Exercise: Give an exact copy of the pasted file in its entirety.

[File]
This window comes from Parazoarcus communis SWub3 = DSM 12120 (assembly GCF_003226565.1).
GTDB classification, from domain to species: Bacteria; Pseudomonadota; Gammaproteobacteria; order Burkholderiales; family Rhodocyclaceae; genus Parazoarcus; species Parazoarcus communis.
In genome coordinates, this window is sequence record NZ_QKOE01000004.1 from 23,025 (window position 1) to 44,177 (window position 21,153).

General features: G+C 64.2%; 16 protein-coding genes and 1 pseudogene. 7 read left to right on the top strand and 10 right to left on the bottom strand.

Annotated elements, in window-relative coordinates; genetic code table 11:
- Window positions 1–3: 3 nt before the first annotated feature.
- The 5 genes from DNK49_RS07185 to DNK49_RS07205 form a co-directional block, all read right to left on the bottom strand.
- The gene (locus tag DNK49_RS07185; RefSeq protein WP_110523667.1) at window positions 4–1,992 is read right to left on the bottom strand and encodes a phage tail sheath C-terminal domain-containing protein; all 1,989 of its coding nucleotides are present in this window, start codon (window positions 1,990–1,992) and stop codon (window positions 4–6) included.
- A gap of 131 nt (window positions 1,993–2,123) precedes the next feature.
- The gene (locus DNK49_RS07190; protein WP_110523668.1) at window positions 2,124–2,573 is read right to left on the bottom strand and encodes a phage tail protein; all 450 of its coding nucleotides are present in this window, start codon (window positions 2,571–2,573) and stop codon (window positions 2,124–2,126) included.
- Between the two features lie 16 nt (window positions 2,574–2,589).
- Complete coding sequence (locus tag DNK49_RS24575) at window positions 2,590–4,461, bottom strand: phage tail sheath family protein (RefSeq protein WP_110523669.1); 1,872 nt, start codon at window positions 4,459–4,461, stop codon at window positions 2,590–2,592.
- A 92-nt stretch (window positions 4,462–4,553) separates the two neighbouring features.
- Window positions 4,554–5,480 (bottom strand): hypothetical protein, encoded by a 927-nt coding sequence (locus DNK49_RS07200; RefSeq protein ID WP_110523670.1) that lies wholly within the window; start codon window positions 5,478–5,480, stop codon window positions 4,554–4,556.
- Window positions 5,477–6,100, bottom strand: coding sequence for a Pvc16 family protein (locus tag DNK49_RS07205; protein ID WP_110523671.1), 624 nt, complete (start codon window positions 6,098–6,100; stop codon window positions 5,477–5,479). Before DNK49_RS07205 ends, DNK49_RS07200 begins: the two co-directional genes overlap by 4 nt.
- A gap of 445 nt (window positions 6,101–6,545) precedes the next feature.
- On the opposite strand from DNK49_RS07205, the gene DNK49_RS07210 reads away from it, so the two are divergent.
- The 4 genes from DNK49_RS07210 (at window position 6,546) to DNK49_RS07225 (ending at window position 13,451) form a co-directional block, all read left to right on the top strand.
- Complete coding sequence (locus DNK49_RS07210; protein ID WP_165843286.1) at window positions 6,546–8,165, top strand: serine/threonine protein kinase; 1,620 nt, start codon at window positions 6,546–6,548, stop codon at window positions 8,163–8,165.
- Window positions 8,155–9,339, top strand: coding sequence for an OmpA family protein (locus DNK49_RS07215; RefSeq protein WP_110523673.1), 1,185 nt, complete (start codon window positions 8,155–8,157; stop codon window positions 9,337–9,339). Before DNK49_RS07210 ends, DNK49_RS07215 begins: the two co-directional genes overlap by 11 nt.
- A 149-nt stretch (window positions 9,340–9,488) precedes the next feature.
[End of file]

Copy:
This window comes from Parazoarcus communis SWub3 = DSM 12120 (assembly GCF_003226565.1).
GTDB classification, from domain to species: Bacteria; Pseudomonadota; Gammaproteobacteria; order Burkholderiales; family Rhodocyclaceae; genus Parazoarcus; species Parazoarcus communis.
In genome coordinates, this window is sequence record NZ_QKOE01000004.1 from 23,025 (window position 1) to 44,177 (window position 21,153).

General features: G+C 64.2%; 16 protein-coding genes and 1 pseudogene. 7 read left to right on the top strand and 10 right to left on the bottom strand.

Annotated elements, in window-relative coordinates; genetic code table 11:
- Window positions 1–3: 3 nt before the first annotated feature.
- The 5 genes from DNK49_RS07185 to DNK49_RS07205 form a co-directional block, all read right to left on the bottom strand.
- The gene (locus tag DNK49_RS07185; RefSeq protein WP_110523667.1) at window positions 4–1,992 is read right to left on the bottom strand and encodes a phage tail sheath C-terminal domain-containing protein; all 1,989 of its coding nucleotides are present in this window, start codon (window positions 1,990–1,992) and stop codon (window positions 4–6) included.
- A gap of 131 nt (window positions 1,993–2,123) precedes the next feature.
- The gene (locus DNK49_RS07190; protein WP_110523668.1) at window positions 2,124–2,573 is read right to left on the bottom strand and encodes a phage tail protein; all 450 of its coding nucleotides are present in this window, start codon (window positions 2,571–2,573) and stop codon (window positions 2,124–2,126) included.
- Between the two features lie 16 nt (window positions 2,574–2,589).
- Complete coding sequence (locus tag DNK49_RS24575) at window positions 2,590–4,461, bottom strand: phage tail sheath family protein (RefSeq protein WP_110523669.1); 1,872 nt, start codon at window positions 4,459–4,461, stop codon at window positions 2,590–2,592.
- A 92-nt stretch (window positions 4,462–4,553) separates the two neighbouring features.
- Window positions 4,554–5,480 (bottom strand): hypothetical protein, encoded by a 927-nt coding sequence (locus DNK49_RS07200; RefSeq protein ID WP_110523670.1) that lies wholly within the window; start codon window positions 5,478–5,480, stop codon window positions 4,554–4,556.
- Window positions 5,477–6,100, bottom strand: coding sequence for a Pvc16 family protein (locus tag DNK49_RS07205; protein ID WP_110523671.1), 624 nt, complete (start codon window positions 6,098–6,100; stop codon window positions 5,477–5,479). Before DNK49_RS07205 ends, DNK49_RS07200 begins: the two co-directional genes overlap by 4 nt.
- A gap of 445 nt (window positions 6,101–6,545) precedes the next feature.
- On the opposite strand from DNK49_RS07205, the gene DNK49_RS07210 reads away from it, so the two are divergent.
- The 4 genes from DNK49_RS07210 (at window position 6,546) to DNK49_RS07225 (ending at window position 13,451) form a co-directional block, all read left to right on the top strand.
- Complete coding sequence (locus DNK49_RS07210; protein ID WP_165843286.1) at window positions 6,546–8,165, top strand: serine/threonine protein kinase; 1,620 nt, start codon at window positions 6,546–6,548, stop codon at window positions 8,163–8,165.
- Window positions 8,155–9,339, top strand: coding sequence for an OmpA family protein (locus DNK49_RS07215; RefSeq protein WP_110523673.1), 1,185 nt, complete (start codon window positions 8,155–8,157; stop codon window positions 9,337–9,339). Before DNK49_RS07210 ends, DNK49_RS07215 begins: the two co-directional genes overlap by 11 nt.
- A 149-nt stretch (window positions 9,340–9,488) precedes the next feature.